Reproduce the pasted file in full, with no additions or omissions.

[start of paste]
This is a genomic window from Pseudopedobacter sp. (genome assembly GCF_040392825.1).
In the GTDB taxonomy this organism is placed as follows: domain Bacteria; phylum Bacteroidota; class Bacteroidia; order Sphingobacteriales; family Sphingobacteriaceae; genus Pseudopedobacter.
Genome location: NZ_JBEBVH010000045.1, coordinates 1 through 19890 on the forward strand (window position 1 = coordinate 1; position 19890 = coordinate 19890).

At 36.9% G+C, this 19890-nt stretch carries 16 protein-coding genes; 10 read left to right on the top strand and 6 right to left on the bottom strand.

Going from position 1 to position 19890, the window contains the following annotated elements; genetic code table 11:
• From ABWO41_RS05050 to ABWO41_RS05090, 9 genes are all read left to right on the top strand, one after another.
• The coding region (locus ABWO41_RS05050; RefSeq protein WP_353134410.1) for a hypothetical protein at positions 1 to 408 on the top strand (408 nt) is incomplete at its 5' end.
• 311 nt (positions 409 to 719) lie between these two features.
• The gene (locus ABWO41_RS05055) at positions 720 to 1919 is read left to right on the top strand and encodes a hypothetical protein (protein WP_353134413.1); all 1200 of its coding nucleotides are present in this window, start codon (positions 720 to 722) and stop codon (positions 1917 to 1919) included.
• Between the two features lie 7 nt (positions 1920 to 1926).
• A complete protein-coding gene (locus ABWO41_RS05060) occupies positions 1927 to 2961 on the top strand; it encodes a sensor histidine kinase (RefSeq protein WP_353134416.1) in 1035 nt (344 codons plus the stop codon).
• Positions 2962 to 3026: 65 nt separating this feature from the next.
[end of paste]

This is a genomic window from Pseudopedobacter sp. (genome assembly GCF_040392825.1).
In the GTDB taxonomy this organism is placed as follows: domain Bacteria; phylum Bacteroidota; class Bacteroidia; order Sphingobacteriales; family Sphingobacteriaceae; genus Pseudopedobacter.
Genome location: NZ_JBEBVH010000045.1, coordinates 1 through 19890 on the forward strand (window position 1 = coordinate 1; position 19890 = coordinate 19890).

At 36.9% G+C, this 19890-nt stretch carries 16 protein-coding genes; 10 read left to right on the top strand and 6 right to left on the bottom strand.

Going from position 1 to position 19890, the window contains the following annotated elements; genetic code table 11:
• From ABWO41_RS05050 to ABWO41_RS05090, 9 genes are all read left to right on the top strand, one after another.
• The coding region (locus ABWO41_RS05050; RefSeq protein WP_353134410.1) for a hypothetical protein at positions 1 to 408 on the top strand (408 nt) is incomplete at its 5' end.
• 311 nt (positions 409 to 719) lie between these two features.
• The gene (locus ABWO41_RS05055) at positions 720 to 1919 is read left to right on the top strand and encodes a hypothetical protein (protein WP_353134413.1); all 1200 of its coding nucleotides are present in this window, start codon (positions 720 to 722) and stop codon (positions 1917 to 1919) included.
• Between the two features lie 7 nt (positions 1920 to 1926).
• A complete protein-coding gene (locus ABWO41_RS05060) occupies positions 1927 to 2961 on the top strand; it encodes a sensor histidine kinase (RefSeq protein WP_353134416.1) in 1035 nt (344 codons plus the stop codon).
• Positions 2962 to 3026: 65 nt separating this feature from the next.